Land Down Under

Liberty forward Rebecca Allen is the latest in a long line of Australians to get buckets in America.
by July 19, 2016
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Go down the list. Andrew Bogut. Ben Simmons. Dante Exum. Patty Mills. Matthew Dellavedova. Penny Taylor. Erin Phillips. Liz Cambage. Jenna O’Hea. Lauren Jackson.

The connection? All proud Aussies.

Back in 2001, Lauren Jackson was just the start of a wave of Australians who came crashing down into the WNBA and NBA. Bogut followed and so did Penny Taylor. Eventually ballers got so nice Down Under that we put an Australian on the cover.

Jackson and Taylor didn’t just make waves in the W. With a combined five championships, ten All-Star appearances and three MVPs for LJ, they created a tsunami that went all the way back to the motherland and scooped up the next group of Aussies to make it in America.

Rebecca Allen is the latest to come west. Allen is a 6-2 forward with a canon on her shooting arm and a motor that never stops running when she’s on the court. The 22-year-old says that desire for competition was picked up a long time ago from watching those that came before her.

“As Australians, we’ve always prided ourselves on defense,” Allen says. “That’s always been our mantra. We know that sometimes there’s gonna be teams individually better skilled in some spots on the court, but if we’re good defending all sets individually, help defense, that’ll give us that edge.”

Makes sense when you watch Taylor boxout and take elbows to the dome. Or when you see the way Bogut and Delly never stop fighting for the ball–a part of their game that has gotten them labeled as “dirty” by a few people.

But it’s the way that–with the exception of Simmons and Exum, who were both blessed with a whole lotta bunnies–the Australians have made it to the States. They’re tough, gritty and they refuse to back down.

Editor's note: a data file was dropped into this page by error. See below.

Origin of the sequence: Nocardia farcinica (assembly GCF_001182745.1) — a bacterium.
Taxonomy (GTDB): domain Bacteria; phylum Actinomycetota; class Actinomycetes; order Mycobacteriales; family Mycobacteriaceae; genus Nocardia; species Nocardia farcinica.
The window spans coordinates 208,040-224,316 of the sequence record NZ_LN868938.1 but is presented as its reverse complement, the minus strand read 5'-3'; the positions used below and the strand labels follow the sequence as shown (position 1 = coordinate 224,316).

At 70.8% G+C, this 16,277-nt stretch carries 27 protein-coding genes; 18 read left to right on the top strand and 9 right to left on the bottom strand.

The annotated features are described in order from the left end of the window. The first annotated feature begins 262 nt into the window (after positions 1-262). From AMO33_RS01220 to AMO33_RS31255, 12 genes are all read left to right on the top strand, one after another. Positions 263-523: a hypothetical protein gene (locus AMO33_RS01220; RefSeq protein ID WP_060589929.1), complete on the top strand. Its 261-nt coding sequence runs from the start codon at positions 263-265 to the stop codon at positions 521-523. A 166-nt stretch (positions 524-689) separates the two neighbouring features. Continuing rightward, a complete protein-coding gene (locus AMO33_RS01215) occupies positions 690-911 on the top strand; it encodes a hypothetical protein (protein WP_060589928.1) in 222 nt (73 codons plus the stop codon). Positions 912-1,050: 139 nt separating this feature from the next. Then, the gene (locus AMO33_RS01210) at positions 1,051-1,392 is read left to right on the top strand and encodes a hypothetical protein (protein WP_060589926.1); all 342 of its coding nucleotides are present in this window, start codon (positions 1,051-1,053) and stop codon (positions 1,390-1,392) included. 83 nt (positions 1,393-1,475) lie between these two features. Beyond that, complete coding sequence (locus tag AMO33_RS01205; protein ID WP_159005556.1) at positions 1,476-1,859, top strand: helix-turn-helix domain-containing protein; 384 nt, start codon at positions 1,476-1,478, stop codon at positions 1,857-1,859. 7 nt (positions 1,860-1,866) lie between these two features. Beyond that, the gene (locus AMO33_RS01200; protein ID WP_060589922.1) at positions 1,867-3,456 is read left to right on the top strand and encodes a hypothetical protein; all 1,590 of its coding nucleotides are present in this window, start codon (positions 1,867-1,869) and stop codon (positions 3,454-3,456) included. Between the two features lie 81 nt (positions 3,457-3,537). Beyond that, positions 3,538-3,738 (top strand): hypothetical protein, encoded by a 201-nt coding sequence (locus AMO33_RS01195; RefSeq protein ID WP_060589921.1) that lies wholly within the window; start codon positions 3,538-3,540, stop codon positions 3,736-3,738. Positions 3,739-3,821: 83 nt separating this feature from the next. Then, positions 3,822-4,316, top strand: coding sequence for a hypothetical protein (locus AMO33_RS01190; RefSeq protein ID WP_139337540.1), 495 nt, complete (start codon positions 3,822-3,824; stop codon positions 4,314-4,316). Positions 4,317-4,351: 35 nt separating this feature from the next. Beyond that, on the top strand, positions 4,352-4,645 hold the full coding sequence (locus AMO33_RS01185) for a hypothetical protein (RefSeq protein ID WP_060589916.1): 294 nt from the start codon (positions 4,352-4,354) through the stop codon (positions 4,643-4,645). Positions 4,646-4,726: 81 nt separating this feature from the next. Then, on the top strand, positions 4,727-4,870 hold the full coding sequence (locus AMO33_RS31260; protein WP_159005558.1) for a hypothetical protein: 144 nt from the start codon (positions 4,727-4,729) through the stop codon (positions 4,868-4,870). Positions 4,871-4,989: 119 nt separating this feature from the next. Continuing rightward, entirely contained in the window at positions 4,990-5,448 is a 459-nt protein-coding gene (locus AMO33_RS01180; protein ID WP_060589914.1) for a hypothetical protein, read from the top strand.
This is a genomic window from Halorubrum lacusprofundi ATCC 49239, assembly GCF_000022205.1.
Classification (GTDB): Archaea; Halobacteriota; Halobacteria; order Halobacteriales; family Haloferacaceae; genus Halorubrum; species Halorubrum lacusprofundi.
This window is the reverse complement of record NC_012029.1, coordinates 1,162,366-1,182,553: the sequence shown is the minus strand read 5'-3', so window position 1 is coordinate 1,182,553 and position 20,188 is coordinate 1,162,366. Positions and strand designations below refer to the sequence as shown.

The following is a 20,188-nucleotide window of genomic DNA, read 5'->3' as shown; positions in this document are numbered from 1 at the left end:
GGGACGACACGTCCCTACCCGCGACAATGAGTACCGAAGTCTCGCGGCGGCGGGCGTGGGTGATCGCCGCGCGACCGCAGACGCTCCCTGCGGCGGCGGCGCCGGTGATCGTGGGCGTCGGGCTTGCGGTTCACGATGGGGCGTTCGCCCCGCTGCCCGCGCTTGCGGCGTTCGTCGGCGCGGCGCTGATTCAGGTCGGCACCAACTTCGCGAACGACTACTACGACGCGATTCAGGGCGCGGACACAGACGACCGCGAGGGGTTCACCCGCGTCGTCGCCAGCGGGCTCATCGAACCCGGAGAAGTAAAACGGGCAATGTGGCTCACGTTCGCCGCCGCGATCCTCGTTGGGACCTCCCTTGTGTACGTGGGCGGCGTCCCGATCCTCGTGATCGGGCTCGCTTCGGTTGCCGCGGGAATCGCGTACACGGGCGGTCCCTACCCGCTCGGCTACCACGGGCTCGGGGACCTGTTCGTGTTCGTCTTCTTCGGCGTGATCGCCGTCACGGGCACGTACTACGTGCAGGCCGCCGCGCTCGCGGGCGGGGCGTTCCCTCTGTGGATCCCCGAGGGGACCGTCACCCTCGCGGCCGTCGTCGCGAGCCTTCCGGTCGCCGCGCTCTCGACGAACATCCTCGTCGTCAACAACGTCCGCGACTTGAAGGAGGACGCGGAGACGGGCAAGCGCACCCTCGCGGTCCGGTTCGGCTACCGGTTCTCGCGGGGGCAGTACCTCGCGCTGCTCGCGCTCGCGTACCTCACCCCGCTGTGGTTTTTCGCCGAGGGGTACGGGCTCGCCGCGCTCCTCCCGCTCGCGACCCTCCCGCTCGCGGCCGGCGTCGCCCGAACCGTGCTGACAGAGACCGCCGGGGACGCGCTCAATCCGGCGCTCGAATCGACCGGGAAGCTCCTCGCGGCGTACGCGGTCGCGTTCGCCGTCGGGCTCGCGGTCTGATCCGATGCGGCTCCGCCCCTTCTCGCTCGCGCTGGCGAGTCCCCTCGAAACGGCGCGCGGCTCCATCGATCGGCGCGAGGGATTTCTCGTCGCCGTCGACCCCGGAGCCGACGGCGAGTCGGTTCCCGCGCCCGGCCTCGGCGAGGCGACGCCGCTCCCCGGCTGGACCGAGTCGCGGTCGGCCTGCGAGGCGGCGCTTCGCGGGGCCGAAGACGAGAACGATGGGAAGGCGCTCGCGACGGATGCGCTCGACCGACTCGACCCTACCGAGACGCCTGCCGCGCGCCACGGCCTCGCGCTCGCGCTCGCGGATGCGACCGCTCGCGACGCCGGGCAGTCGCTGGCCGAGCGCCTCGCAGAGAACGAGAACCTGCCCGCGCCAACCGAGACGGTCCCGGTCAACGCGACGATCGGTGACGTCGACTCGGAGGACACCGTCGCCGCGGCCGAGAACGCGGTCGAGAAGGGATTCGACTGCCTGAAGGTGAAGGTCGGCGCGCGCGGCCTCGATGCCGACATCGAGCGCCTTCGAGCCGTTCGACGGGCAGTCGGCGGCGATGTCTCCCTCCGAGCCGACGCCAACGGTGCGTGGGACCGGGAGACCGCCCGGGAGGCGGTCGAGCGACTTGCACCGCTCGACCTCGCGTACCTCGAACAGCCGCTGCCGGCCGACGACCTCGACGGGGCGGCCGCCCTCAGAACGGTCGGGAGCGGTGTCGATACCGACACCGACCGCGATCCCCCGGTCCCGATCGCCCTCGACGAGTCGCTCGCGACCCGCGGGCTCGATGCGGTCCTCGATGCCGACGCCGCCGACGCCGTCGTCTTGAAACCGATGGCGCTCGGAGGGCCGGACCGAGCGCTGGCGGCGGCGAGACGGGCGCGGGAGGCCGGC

After Allen spoke with SLAM, she took a nice hit to the face from Connecticut Sun superstar Chiney Ogwumike. She walked away with a bloody nose but got right back out onto the court.

Allen’s not gonna waste her time here. She played six years (she went pro at 16!) in Australia’s WNBL and earned a contract with the Liberty in 2015. After a knee injury shortened her ’15 rookie campaign, Allen joined the Liberty in late June to take full advantage of living out her dream.

“As a 16-year-old, to play WNBL, that was massive,” Allen says. “Then you realize, ‘Ok, I’ve done that.’ Now I wanna make the WNBA, I wanna play for Australia. All those. Of course, this is definitely a big goal.”

Allen did play for Australia in 2014, which is where she watched Taylor and Erin Phillips everyday, seeing firsthand just how hard she had to worked.

“All three of them are really hard workers,” the youngin’ says about vets Jackson, Taylor and Phillips. “Whenever you’re training against them, you need to bring your A-game. That’s how you get better.

“It’s funny because I always knew of Penny, I knew how amazing she was but it wasn’t really until I was playing with her about two years ago at world’s, where I was like, ‘Wow, she’s just a smart player.’”

Allen says she soaked up as much knowledge as she could from the older Opals that summer. The Opals are big on being together as a team, a culture driven by the vets. She says she see that same camaraderie and unity in her Liberty squad this year.

“The thing that I find similar is that we all get on really well,” Allen says about her two teams. “That’s what makes the Opals such a great team, is that everyone at the moment in that culture really clicks.

“Here it’s the same. When you’ve got a team that really gets on well on and off the court, that’s when something really special can happen in terms of a championship. That’s why I’m really enjoying coming here.”

Adding to that enjoyment has been the rise in that list of Aussie players coming over.

“We’re all here! That’s the thing that’s really exciting, is that it’s becoming bigger for Australians to get a spot on a team over here,” Allen says.

“As a young kid, my mom, for my birthday, asked [Jackson] to sign a photo,” Allen says. “That was on my wall for years.”

If all goes well, some kid is gonna say the same thing about Allen one day.